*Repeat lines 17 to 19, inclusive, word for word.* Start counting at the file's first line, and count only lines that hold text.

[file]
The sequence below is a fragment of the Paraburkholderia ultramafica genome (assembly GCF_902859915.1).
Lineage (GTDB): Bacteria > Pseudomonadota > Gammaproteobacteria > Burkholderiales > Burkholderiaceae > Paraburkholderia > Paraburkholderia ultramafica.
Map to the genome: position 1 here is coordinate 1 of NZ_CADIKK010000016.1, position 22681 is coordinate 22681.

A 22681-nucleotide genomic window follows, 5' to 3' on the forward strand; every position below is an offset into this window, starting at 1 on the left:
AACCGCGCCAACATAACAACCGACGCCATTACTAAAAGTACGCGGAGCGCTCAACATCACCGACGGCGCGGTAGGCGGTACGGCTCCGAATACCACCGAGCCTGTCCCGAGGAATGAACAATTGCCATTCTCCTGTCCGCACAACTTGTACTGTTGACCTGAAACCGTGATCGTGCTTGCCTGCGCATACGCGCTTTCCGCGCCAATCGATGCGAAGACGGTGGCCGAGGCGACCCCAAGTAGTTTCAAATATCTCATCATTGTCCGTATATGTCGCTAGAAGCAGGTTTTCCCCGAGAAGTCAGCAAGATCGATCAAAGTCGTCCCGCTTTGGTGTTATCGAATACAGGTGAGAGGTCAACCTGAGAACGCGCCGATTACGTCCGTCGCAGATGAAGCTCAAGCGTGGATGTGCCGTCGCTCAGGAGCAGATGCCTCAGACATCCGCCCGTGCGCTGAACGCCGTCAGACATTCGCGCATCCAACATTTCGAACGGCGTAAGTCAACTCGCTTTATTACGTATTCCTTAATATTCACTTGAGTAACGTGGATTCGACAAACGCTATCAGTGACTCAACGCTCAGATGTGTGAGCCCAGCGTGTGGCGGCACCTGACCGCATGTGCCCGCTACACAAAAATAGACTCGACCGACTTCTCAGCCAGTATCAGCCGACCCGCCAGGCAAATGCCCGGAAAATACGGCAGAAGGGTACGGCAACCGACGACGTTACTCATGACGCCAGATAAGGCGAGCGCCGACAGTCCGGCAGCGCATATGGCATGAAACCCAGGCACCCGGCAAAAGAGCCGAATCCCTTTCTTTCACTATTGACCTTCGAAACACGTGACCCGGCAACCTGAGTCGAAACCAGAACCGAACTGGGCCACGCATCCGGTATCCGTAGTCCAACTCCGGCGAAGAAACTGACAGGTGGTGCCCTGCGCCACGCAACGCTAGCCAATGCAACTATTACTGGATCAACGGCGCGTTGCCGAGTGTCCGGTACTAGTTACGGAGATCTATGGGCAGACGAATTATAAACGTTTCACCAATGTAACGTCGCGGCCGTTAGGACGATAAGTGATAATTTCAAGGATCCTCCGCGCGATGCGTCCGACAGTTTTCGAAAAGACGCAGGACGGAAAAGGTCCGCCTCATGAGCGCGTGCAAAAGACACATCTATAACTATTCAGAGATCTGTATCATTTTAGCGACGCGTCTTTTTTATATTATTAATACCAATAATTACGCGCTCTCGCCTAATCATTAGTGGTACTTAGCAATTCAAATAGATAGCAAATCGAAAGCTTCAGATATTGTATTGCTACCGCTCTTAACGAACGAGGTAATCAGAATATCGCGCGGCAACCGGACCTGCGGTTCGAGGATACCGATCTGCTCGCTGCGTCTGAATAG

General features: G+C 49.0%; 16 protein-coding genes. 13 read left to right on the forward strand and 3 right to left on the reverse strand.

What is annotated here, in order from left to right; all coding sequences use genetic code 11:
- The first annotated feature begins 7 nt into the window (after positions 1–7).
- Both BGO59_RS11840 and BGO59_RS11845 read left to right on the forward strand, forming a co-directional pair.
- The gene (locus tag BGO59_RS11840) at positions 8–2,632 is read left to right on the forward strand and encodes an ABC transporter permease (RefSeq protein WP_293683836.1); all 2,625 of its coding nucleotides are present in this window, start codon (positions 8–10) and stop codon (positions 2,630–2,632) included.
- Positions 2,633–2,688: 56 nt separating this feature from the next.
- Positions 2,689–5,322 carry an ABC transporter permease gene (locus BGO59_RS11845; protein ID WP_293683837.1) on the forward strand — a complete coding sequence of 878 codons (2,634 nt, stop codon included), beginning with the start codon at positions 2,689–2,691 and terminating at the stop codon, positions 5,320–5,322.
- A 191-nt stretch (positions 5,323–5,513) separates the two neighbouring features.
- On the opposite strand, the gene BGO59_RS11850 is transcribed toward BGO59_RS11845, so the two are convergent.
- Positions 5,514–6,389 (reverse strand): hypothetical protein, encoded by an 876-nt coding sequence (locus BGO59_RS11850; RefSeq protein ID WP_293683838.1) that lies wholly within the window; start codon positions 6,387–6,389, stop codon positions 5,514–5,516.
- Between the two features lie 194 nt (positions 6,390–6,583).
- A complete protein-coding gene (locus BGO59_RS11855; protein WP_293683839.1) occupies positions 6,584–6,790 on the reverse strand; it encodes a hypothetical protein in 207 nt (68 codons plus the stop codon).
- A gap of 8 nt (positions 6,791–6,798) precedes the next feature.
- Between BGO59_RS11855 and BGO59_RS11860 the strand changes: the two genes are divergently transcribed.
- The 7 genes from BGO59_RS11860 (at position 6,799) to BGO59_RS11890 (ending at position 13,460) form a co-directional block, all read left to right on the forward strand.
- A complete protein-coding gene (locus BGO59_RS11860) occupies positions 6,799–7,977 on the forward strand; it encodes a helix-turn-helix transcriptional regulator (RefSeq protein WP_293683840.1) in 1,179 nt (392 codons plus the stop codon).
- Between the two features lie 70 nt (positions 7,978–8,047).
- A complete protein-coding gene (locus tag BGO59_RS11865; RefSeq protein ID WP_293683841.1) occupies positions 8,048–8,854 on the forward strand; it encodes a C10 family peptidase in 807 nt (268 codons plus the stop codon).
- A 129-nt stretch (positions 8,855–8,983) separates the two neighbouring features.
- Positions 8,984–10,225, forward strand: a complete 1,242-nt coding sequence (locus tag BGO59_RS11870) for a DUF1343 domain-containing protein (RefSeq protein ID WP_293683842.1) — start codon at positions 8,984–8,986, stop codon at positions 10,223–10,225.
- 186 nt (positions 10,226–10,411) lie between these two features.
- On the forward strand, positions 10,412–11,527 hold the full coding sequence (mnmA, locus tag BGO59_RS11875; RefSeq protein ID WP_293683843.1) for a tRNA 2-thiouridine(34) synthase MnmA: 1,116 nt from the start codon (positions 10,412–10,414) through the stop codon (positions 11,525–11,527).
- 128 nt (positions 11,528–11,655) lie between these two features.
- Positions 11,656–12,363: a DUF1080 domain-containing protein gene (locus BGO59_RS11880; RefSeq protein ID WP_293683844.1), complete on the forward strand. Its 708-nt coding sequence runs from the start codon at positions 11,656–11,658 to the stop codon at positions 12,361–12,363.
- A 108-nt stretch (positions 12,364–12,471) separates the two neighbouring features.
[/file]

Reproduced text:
- A complete protein-coding gene (locus BGO59_RS11855; protein WP_293683839.1) occupies positions 6,584–6,790 on the reverse strand; it encodes a hypothetical protein in 207 nt (68 codons plus the stop codon).
- A gap of 8 nt (positions 6,791–6,798) precedes the next feature.
- Between BGO59_RS11855 and BGO59_RS11860 the strand changes: the two genes are divergently transcribed.